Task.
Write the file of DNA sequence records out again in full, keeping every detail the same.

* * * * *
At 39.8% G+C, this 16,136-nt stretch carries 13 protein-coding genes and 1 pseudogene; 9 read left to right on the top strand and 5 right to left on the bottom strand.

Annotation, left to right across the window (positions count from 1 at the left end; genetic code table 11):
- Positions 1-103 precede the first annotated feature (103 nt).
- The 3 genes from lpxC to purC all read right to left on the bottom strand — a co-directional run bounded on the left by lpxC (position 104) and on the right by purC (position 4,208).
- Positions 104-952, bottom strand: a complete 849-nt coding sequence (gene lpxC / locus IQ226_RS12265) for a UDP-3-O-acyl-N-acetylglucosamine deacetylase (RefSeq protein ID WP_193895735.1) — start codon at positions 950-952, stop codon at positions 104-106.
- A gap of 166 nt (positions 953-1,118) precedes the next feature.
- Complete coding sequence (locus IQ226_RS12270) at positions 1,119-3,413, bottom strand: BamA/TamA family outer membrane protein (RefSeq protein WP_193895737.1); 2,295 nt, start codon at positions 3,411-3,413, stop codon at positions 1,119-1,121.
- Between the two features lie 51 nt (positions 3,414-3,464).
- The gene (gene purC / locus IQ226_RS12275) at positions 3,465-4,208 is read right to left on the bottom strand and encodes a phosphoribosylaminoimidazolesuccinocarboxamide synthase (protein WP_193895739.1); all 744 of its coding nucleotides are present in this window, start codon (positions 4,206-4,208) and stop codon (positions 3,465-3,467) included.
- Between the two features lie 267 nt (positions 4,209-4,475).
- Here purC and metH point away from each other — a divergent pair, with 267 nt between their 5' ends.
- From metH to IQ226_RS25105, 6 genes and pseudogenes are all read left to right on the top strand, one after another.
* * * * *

At 39.8% G+C, this 16,136-nt stretch carries 13 protein-coding genes and 1 pseudogene; 9 read left to right on the top strand and 5 right to left on the bottom strand.

Annotation, left to right across the window (positions count from 1 at the left end; genetic code table 11):
- Positions 1-103 precede the first annotated feature (103 nt).
- The 3 genes from lpxC to purC all read right to left on the bottom strand — a co-directional run bounded on the left by lpxC (position 104) and on the right by purC (position 4,208).
- Positions 104-952, bottom strand: a complete 849-nt coding sequence (gene lpxC / locus IQ226_RS12265) for a UDP-3-O-acyl-N-acetylglucosamine deacetylase (RefSeq protein ID WP_193895735.1) — start codon at positions 950-952, stop codon at positions 104-106.
- A gap of 166 nt (positions 953-1,118) precedes the next feature.
- Complete coding sequence (locus IQ226_RS12270) at positions 1,119-3,413, bottom strand: BamA/TamA family outer membrane protein (RefSeq protein WP_193895737.1); 2,295 nt, start codon at positions 3,411-3,413, stop codon at positions 1,119-1,121.
- Between the two features lie 51 nt (positions 3,414-3,464).
- The gene (gene purC / locus IQ226_RS12275) at positions 3,465-4,208 is read right to left on the bottom strand and encodes a phosphoribosylaminoimidazolesuccinocarboxamide synthase (protein WP_193895739.1); all 744 of its coding nucleotides are present in this window, start codon (positions 4,206-4,208) and stop codon (positions 3,465-3,467) included.
- Between the two features lie 267 nt (positions 4,209-4,475).
- Here purC and metH point away from each other — a divergent pair, with 267 nt between their 5' ends.
- From metH to IQ226_RS25105, 6 genes and pseudogenes are all read left to right on the top strand, one after another.